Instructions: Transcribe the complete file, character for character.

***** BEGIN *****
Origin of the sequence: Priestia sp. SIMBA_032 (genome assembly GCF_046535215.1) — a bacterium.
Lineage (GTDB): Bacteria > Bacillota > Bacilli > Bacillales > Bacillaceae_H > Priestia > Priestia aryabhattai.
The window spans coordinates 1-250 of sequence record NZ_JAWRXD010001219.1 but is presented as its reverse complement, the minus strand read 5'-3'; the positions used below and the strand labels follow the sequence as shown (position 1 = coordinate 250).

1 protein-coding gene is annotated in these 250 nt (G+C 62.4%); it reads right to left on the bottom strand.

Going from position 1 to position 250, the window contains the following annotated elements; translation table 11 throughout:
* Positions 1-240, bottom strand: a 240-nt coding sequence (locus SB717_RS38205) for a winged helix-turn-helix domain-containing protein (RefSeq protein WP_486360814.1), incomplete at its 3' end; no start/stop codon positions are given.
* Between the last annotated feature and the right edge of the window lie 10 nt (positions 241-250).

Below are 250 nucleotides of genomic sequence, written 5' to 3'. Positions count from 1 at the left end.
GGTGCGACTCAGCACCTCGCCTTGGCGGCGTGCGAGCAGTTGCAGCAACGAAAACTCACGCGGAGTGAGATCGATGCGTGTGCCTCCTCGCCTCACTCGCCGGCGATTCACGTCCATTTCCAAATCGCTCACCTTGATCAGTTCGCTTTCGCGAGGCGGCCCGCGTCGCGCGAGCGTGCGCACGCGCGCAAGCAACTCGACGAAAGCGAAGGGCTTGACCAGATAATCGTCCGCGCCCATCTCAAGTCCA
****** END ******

Origin of the sequence: Priestia sp. SIMBA_032 (genome assembly GCF_046535215.1) — a bacterium.
Lineage (GTDB): Bacteria > Bacillota > Bacilli > Bacillales > Bacillaceae_H > Priestia > Priestia aryabhattai.
The window spans coordinates 1-250 of sequence record NZ_JAWRXD010001219.1 but is presented as its reverse complement, the minus strand read 5'-3'; the positions used below and the strand labels follow the sequence as shown (position 1 = coordinate 250).

1 protein-coding gene is annotated in these 250 nt (G+C 62.4%); it reads right to left on the bottom strand.

Going from position 1 to position 250, the window contains the following annotated elements; translation table 11 throughout:
* Positions 1-240, bottom strand: a 240-nt coding sequence (locus SB717_RS38205) for a winged helix-turn-helix domain-containing protein (RefSeq protein WP_486360814.1), incomplete at its 3' end; no start/stop codon positions are given.
* Between the last annotated feature and the right edge of the window lie 10 nt (positions 241-250).

Below are 250 nucleotides of genomic sequence, written 5' to 3'. Positions count from 1 at the left end.
GGTGCGACTCAGCACCTCGCCTTGGCGGCGTGCGAGCAGTTGCAGCAACGAAAACTCACGCGGAGTGAGATCGATGCGTGTGCCTCCTCGCCTCACTCGCCGGCGATTCACGTCCATTTCCAAATCGCTCACCTTGATCAGTTCGCTTTCGCGAGGCGGCCCGCGTCGCGCGAGCGTGCGCACGCGCGCAAGCAACTCGACGAAAGCGAAGGGCTTGACCAGATAATCGTCCGCGCCCATCTCAAGTCCA